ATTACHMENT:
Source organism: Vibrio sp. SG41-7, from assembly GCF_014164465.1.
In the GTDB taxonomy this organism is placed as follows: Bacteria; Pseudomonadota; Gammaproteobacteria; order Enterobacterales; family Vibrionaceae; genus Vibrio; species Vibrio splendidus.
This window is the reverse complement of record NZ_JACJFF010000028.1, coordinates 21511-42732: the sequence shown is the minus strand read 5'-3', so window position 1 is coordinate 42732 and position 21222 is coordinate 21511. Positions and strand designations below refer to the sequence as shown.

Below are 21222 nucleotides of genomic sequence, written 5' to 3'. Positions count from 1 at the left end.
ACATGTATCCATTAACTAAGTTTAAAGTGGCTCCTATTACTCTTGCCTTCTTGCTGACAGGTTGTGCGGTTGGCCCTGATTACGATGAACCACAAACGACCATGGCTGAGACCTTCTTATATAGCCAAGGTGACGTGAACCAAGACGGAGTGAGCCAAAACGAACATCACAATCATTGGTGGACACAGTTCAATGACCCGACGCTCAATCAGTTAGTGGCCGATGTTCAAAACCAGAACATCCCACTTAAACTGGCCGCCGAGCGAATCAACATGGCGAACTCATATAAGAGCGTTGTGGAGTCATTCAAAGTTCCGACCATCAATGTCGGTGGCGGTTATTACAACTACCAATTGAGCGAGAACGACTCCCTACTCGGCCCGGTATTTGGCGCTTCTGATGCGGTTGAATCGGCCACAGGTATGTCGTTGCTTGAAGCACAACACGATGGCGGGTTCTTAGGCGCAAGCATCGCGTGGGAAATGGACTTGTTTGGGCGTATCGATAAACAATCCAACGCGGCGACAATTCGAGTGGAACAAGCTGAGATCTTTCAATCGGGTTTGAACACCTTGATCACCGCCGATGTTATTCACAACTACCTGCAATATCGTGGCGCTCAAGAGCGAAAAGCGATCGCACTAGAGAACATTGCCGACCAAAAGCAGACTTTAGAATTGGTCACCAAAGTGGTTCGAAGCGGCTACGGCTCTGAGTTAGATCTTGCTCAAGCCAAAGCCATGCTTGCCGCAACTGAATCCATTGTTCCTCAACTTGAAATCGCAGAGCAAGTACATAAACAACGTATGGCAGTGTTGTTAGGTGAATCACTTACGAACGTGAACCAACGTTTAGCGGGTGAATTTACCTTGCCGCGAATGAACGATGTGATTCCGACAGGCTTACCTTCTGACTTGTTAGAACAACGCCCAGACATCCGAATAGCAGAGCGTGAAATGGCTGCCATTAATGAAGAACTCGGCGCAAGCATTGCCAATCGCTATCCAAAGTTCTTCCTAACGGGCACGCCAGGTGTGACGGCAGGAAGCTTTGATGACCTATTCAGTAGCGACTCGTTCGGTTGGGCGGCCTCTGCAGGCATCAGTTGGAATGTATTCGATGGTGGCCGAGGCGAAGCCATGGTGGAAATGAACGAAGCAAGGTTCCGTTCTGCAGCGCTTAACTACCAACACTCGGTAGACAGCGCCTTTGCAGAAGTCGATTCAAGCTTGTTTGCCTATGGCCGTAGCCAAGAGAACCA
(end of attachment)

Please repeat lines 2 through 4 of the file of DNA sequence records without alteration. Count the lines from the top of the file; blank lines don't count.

In the GTDB taxonomy this organism is placed as follows: Bacteria; Pseudomonadota; Gammaproteobacteria; order Enterobacterales; family Vibrionaceae; genus Vibrio; species Vibrio splendidus.
This window is the reverse complement of record NZ_JACJFF010000028.1, coordinates 21511-42732: the sequence shown is the minus strand read 5'-3', so window position 1 is coordinate 42732 and position 21222 is coordinate 21511. Positions and strand designations below refer to the sequence as shown.

Below are 21222 nucleotides of genomic sequence, written 5' to 3'. Positions count from 1 at the left end.